Four weeks ago I couldn’t even picture removing my mask without having a racing heart and being short of breath. Now I genuinely believe, no, rewrite that…Now I KNOW I can take my mask off and not die. And yes I realise this may sound ridiculous to those of you that don’t have this fear but trust me it is a big achievement and the visualisation techniques can be applied to all sorts of fears.
Given this visualisation business works so well, I am going to town with it on all of the things I wish to achieve. I am creating the life I dream of in my mind and then making it all happen. It is certainly one way to engage my creative mind. So what would you do? I encourage you to take ten minutes to visualise your life dreams and actually see them happening in your mind. It is the first step to making them come true. If your mind believes you can be successful you are well on the way to achieving whatever it is you want. You have the Intention and if you give it some Attention you will Succeed.
My visualisation goes something like this…I am creating beautiful artwork for sale, standing up in front of audiences singing in a jazz bar. I am a fantastic dive instructor and mentor for others, an ambassador for sharks. I help others manage their fears and achieve their dreams, I am surrounded by sharks, cakes, sunshine and culture and to top it all off I have my scuba diving buddy for life by my side. I may even let him share my cake – but not my dessert. I don’t share desserts – that is my one rule in life and yes I know it sounds mean but really it just makes sense. Desserts are way too small to share when you have a separate dessert stomach like I do. I should add that obviously I won’t be doing all of these activities at the same time. I am not quite sure I can visualise diving with a great white shark, taking my mask off, keeping an eye on my students and eating a cake all at the same time. I think I may end up with cake in my eyes – such a waste of cake.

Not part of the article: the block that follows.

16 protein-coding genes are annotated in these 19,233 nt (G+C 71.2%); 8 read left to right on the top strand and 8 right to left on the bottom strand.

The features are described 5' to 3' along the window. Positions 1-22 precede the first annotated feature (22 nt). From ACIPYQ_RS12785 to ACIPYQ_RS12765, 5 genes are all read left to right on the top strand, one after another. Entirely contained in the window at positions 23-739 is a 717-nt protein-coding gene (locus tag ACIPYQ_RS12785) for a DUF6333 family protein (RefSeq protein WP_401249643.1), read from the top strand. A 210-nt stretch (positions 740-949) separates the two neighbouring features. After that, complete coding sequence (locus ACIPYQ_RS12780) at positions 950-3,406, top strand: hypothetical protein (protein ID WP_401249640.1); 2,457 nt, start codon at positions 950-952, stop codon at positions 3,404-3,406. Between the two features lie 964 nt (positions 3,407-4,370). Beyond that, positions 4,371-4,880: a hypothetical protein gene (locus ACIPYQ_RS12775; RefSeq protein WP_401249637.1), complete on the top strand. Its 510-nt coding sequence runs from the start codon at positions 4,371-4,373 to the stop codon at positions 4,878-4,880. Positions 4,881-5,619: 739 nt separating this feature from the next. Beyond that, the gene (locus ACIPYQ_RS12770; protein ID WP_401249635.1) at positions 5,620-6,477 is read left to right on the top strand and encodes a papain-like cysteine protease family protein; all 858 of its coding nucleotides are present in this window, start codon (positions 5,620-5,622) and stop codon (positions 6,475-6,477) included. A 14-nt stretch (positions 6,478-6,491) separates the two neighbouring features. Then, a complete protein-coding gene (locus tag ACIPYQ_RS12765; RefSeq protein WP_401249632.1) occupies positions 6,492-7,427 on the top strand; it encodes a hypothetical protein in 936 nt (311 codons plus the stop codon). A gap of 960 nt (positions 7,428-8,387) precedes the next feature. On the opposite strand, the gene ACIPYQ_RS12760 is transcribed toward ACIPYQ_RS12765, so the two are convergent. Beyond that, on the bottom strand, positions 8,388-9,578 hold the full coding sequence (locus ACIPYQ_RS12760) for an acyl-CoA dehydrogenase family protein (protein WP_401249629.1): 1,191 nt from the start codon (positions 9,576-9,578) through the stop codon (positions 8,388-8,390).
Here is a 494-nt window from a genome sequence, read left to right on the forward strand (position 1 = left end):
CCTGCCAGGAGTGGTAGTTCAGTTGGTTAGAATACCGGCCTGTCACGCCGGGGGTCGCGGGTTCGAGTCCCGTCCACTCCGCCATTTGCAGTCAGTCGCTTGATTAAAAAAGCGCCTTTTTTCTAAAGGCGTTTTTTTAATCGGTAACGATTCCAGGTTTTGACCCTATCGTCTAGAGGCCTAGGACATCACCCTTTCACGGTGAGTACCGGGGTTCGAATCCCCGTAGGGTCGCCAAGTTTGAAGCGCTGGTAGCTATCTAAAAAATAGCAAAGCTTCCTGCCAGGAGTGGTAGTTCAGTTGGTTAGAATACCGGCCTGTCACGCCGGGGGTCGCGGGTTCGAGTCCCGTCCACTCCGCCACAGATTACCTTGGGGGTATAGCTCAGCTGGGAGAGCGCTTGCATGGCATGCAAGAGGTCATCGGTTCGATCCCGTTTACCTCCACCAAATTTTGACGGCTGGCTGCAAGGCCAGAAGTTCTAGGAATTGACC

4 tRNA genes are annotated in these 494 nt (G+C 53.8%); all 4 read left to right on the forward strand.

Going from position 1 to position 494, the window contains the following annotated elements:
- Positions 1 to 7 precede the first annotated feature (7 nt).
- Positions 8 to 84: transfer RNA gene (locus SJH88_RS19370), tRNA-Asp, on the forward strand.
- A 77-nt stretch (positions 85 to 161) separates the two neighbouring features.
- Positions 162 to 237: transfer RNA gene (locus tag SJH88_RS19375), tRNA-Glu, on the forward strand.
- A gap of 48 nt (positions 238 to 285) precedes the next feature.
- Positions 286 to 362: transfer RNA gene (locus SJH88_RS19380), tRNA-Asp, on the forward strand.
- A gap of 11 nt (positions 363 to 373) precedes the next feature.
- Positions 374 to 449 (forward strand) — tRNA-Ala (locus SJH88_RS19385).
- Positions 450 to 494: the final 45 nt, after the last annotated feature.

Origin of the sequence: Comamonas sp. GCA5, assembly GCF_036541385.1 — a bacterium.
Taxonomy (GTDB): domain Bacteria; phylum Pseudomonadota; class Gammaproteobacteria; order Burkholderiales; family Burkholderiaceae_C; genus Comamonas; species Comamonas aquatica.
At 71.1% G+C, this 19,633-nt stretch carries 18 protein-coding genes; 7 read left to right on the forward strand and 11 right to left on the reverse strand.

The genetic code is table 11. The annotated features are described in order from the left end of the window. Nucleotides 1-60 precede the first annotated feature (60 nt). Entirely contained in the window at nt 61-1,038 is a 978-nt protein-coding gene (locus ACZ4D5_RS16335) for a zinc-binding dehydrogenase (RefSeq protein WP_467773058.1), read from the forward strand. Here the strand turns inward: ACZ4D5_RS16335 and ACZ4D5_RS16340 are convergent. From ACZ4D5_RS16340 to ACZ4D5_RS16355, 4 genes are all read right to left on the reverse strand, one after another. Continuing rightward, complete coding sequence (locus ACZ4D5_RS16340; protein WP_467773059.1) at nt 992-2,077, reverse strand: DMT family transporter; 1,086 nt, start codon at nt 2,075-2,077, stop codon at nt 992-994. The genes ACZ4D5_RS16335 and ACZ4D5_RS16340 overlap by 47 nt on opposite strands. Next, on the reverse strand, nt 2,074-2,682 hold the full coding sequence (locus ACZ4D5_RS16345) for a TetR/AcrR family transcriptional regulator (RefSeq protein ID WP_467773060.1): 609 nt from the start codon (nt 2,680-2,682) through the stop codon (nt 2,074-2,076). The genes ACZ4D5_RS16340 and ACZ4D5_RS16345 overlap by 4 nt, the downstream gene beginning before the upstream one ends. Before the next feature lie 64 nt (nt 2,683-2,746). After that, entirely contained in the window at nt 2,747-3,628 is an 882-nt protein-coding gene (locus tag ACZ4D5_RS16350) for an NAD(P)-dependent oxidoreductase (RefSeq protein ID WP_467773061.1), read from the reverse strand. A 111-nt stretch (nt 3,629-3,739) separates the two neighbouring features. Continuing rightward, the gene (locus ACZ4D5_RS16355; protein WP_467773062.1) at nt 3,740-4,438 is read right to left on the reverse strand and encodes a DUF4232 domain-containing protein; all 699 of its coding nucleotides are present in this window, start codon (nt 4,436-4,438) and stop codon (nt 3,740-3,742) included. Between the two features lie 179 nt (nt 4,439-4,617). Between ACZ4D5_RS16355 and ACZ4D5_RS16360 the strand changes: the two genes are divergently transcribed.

So go on then. Now it’s your turn. What will you visualise and make happen in your life that you have always dreamed of? It doesn’t matter how big or small your dream may be, what is it? It is YOUR dream and it is your responsibility to make it happen. Take a deep breath and try. I would love to hear your thoughts on this and how visualisation works for you.
I have also been pondering with my colleagues how I can exit the stage in style on Friday, as this is my last week at my current place of work. Given I work in an office and my role is regulatory and customer focussed, my options are somewhat limited. So far we have come up with the following:
a) Take over the office tannoy system and sings songs to the entire office. Songs to include…
– Merv Griffin’s ‘I’ve got a lovely bunch of coconuts’ with gestures, accent and all http://www.youtube.com/watch?v=nf670orHKcA
– Monty Python’s ‘Always look on the bright side of life’. Surely I could get the office to join in on this one with clapping and general merriment http://www.youtube.com/watch?v=SJUhlRoBL8M
– Erasure’s ‘Give a little respect’. Purely because it’s one of my favourite songs of all time http://www.youtube.com/watch?v=x34icYC8zA0
I ask you all to go and listen to these songs now and see if it makes you smile and giggle just a little.